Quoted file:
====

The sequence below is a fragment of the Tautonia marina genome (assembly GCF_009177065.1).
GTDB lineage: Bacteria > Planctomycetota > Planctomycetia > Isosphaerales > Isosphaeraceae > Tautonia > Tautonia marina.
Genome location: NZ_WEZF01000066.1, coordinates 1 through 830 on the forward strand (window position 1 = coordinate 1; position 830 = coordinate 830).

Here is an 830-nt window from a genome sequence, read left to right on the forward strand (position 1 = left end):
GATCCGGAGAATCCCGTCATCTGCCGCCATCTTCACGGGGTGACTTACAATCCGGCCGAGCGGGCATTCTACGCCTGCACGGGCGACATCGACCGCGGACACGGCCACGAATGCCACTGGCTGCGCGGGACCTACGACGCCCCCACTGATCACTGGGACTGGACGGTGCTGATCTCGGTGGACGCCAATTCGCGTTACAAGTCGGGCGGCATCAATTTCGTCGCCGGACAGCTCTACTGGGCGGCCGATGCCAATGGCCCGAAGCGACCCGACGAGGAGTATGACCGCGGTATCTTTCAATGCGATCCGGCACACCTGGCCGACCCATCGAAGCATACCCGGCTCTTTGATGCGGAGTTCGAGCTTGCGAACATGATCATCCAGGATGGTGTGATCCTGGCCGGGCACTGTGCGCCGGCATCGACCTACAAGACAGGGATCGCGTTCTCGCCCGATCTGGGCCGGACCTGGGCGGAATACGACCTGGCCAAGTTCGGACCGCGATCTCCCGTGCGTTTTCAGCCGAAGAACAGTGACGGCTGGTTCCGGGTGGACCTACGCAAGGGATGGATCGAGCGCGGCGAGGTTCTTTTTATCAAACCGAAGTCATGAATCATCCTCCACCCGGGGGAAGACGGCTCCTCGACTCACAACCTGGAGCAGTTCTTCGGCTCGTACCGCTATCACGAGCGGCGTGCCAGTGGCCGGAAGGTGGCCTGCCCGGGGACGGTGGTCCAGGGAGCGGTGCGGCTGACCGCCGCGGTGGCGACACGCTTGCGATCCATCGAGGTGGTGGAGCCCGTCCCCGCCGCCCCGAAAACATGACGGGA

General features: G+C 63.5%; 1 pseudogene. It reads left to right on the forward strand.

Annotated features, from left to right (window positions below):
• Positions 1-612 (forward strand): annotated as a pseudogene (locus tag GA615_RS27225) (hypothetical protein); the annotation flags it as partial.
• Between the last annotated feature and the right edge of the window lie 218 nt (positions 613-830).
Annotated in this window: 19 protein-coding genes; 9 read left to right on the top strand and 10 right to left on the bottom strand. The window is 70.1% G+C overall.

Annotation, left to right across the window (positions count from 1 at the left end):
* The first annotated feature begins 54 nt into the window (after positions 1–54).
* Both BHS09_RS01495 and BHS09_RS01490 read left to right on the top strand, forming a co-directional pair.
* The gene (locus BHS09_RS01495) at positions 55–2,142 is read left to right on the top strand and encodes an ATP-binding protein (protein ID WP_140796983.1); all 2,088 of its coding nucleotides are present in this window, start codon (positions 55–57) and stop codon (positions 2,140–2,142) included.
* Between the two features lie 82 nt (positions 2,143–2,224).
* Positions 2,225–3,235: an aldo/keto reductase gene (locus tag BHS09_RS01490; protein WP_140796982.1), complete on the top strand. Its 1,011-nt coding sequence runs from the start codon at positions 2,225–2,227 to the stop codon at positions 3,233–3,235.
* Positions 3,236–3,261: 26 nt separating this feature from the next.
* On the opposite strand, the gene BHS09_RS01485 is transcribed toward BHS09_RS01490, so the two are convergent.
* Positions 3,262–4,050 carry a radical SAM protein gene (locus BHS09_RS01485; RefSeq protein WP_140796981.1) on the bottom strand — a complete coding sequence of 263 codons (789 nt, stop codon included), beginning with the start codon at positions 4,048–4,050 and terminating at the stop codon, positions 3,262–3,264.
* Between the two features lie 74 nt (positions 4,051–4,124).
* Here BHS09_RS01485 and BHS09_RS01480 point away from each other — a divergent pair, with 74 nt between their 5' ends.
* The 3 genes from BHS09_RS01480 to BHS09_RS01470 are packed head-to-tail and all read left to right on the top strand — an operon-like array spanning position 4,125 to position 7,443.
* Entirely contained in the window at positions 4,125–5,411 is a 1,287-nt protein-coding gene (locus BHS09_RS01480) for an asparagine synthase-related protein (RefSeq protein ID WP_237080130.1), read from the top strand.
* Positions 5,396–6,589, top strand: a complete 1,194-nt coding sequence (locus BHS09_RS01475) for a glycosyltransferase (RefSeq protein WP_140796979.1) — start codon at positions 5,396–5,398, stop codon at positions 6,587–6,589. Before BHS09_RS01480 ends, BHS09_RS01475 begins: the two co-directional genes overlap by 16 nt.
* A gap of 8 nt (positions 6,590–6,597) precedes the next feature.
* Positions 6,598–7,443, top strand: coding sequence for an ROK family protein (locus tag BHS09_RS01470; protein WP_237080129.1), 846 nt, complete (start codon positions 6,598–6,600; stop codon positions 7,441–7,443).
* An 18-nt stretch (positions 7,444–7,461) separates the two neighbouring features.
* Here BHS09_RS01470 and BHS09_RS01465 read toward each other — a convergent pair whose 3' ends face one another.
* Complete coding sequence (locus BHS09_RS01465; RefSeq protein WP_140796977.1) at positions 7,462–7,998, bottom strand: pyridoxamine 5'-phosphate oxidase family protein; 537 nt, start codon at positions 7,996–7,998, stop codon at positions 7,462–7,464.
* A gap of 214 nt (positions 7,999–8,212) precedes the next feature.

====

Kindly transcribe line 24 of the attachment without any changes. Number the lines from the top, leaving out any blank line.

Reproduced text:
* Positions 5,396–6,589, top strand: a complete 1,194-nt coding sequence (locus BHS09_RS01475) for a glycosyltransferase (RefSeq protein WP_140796979.1) — start codon at positions 5,396–5,398, stop codon at positions 6,587–6,589. Before BHS09_RS01480 ends, BHS09_RS01475 begins: the two co-directional genes overlap by 16 nt.